Their arrests captured national attention, not least because of revelations in the Herald that they were the sons of Abdul Rahim Ayub, the man credited with setting up a Jemaah Islamiah cell here in the 1990s.
Ms Hutchison divorced Ayub and later went to Taliban-era Afghanistan to work as a midwife and nurse. She fled Afghanistan after the September 11, 2001, attacks as coalition troops prepared to invade. Ms Hutchison remains in Sydney after ASIO confiscated her passport, although she says she does not know why.
In response to questions from the Herald after her sons’ arrest, she said they were innocent and were being unfairly vilified. Ms Hutchison was interviewed by ASIO just before the arrests, raising suspicions of some Australian co-operation in their capture.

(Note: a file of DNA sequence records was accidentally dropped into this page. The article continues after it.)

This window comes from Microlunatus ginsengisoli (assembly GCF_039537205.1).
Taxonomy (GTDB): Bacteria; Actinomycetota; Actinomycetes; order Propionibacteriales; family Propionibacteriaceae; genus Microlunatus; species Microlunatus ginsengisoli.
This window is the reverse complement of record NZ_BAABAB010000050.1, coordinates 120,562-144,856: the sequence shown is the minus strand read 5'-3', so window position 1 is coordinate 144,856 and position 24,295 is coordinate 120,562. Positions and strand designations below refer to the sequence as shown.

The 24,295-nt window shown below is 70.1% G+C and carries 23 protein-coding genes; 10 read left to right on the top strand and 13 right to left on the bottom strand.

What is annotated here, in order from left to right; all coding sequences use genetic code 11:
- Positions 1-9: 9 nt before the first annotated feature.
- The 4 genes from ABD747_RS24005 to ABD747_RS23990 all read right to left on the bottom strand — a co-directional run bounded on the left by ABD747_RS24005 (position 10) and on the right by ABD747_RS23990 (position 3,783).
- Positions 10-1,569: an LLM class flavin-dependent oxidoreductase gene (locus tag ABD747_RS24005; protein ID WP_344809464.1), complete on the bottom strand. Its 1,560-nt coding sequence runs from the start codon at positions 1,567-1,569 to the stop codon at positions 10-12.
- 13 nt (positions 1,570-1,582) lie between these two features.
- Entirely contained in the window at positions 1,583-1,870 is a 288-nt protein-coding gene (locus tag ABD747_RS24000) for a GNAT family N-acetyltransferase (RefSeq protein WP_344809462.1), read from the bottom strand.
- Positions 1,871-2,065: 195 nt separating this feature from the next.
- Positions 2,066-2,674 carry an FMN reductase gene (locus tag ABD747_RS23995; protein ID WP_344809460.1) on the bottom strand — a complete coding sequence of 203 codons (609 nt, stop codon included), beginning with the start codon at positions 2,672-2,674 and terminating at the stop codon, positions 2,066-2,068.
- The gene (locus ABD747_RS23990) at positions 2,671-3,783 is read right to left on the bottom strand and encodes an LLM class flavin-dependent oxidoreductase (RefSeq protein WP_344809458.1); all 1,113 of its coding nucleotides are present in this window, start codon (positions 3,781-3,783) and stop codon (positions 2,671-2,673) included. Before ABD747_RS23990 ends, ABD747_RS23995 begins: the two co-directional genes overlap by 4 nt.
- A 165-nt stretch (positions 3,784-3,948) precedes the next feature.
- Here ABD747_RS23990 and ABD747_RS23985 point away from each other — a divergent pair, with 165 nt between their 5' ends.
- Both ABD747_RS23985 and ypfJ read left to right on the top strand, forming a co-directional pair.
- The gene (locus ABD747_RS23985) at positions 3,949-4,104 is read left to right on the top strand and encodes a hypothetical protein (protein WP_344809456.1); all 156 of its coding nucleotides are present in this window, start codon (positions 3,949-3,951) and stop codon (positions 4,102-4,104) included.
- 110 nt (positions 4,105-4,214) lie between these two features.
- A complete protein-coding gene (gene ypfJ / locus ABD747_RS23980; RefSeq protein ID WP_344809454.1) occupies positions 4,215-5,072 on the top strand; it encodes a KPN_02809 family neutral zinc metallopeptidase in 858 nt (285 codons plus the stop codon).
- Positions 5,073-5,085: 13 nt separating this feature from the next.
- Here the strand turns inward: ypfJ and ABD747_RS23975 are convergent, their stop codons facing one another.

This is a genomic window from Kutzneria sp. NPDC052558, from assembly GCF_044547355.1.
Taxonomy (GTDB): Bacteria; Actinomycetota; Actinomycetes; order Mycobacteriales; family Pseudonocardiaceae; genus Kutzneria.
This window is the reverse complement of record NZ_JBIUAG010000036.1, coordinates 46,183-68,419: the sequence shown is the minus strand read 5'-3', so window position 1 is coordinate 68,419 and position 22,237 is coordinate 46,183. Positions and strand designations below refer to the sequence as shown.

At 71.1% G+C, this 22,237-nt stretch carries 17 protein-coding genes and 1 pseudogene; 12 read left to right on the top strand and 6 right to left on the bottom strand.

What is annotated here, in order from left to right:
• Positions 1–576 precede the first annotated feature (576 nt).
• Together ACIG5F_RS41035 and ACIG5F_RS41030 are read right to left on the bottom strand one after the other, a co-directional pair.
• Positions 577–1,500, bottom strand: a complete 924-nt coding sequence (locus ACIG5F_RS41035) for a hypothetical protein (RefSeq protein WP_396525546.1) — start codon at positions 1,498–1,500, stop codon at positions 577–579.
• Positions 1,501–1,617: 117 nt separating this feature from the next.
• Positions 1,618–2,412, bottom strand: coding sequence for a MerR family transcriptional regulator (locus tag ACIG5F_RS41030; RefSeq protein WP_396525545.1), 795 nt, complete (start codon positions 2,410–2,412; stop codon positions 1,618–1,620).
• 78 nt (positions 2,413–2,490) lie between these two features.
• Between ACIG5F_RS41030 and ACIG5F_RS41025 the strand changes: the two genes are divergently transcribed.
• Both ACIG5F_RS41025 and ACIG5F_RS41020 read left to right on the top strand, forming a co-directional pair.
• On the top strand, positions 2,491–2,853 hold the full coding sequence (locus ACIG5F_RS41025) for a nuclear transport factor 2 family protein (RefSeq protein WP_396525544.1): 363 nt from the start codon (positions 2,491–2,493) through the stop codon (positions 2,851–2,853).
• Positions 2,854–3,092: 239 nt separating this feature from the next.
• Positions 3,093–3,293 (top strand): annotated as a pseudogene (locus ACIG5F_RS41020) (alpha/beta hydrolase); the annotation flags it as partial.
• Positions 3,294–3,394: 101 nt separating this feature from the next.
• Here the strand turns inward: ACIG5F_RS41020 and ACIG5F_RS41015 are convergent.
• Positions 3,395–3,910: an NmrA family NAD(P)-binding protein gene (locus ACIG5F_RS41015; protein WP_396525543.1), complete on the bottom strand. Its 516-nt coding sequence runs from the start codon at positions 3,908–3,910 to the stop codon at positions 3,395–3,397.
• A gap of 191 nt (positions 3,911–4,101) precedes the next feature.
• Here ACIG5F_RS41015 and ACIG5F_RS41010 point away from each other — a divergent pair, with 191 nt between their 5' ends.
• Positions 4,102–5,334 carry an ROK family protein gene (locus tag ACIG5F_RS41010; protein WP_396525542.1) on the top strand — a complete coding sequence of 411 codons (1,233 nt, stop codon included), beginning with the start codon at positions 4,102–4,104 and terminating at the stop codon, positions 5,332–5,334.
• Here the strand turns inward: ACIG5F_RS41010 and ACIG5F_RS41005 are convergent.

The Attorney-General, Philip Ruddock, has declined to comment, citing conventions not to comment on operational matters.
The Government has defended the time it took for Australian consular officials to get to the men. It took more than two weeks to do so, but the Department of Foreign Affairs says the Ramadan religious festival hampered their efforts.
Australian officials visited Samulski in jail at the weekend. Samulski is being treated well, said his lawyer, Stephen Hopper.
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(Let’s not forget that if the brothers had returned to Australia, having already been convicted by the media and facing trial in secret dressed up as "terrorists" in orange jumpsuits and shackles, they probably would have faced long prison sentences.) Paul